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configuring vlans

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VLans are created by a Vlan capable switch. The default on Vlan capable switches is that all ports belong to Vlan 1.

When you create a second VLan and assign ports to that VLan those ports only belong to that VLan. They can not communicate with the default VLan unles you have a router ["router on a stick"] that can route traffic from VLan 1 to Vlan 2.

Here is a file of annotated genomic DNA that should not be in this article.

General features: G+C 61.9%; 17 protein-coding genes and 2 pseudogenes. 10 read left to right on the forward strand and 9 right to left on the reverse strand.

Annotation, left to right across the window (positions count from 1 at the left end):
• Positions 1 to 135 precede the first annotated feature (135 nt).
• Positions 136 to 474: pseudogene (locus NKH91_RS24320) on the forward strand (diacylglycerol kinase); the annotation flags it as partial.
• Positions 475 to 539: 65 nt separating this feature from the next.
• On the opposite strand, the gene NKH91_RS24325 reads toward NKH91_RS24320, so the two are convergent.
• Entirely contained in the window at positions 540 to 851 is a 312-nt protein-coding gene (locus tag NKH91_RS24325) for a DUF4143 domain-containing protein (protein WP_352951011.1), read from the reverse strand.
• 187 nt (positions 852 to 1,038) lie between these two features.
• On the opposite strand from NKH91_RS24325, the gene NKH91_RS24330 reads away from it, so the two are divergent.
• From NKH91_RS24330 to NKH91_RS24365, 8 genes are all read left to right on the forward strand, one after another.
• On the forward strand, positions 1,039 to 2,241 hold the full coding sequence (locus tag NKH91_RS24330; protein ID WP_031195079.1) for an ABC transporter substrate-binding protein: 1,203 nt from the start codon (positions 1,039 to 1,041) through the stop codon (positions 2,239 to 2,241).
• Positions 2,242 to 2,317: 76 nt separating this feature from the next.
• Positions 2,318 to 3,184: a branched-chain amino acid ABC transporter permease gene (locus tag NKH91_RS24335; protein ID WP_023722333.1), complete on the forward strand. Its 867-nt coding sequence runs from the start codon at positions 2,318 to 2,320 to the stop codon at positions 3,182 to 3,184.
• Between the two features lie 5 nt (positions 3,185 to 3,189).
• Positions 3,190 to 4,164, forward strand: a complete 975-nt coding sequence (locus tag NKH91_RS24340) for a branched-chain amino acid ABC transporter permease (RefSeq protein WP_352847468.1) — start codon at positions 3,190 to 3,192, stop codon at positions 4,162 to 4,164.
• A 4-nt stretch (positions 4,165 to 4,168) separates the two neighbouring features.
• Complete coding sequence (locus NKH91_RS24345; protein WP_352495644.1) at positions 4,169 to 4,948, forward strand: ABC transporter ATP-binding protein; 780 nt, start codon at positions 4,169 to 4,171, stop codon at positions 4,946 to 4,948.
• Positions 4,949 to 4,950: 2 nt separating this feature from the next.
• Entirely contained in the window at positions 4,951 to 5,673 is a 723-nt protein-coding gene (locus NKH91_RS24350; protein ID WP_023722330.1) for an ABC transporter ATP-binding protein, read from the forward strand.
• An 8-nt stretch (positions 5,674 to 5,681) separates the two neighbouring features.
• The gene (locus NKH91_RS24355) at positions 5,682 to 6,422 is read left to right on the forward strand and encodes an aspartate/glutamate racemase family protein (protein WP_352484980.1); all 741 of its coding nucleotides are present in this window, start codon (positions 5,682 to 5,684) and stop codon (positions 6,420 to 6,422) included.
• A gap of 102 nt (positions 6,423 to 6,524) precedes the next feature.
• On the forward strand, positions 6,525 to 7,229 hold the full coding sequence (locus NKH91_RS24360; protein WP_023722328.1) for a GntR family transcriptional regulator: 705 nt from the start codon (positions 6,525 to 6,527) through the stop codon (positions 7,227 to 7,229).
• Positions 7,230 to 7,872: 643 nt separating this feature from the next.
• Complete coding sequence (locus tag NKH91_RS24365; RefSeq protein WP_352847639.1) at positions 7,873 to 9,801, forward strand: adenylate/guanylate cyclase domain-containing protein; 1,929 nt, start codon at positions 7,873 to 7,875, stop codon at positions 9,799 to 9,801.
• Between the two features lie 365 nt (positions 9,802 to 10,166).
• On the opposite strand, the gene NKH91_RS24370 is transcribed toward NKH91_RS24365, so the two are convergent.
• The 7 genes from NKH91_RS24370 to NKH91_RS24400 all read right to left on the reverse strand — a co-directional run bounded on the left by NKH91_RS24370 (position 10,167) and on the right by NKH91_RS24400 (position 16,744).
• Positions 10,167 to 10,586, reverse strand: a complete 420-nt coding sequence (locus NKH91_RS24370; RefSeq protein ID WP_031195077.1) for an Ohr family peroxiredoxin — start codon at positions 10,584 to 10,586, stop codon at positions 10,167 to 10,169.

Trunking is when you have mulitple VLANs spanning multiple switches and you need to have traffic span those multip Vlans on multiple switches.

now a switch port is its own collision domain. typically only 1 host connects to 1 switchport. The switch creates a table that says host A is on switch port 1 and all traffic desgined for host A only goes to switchport 1 unlike a hub which floods all ports with traffic hoping to find the right host.

Not sure what would happen if you turned on your traffic simulator that simulates 250 hosts on a 12 or 24 port switch but personally, I think it wouldn't tell you much.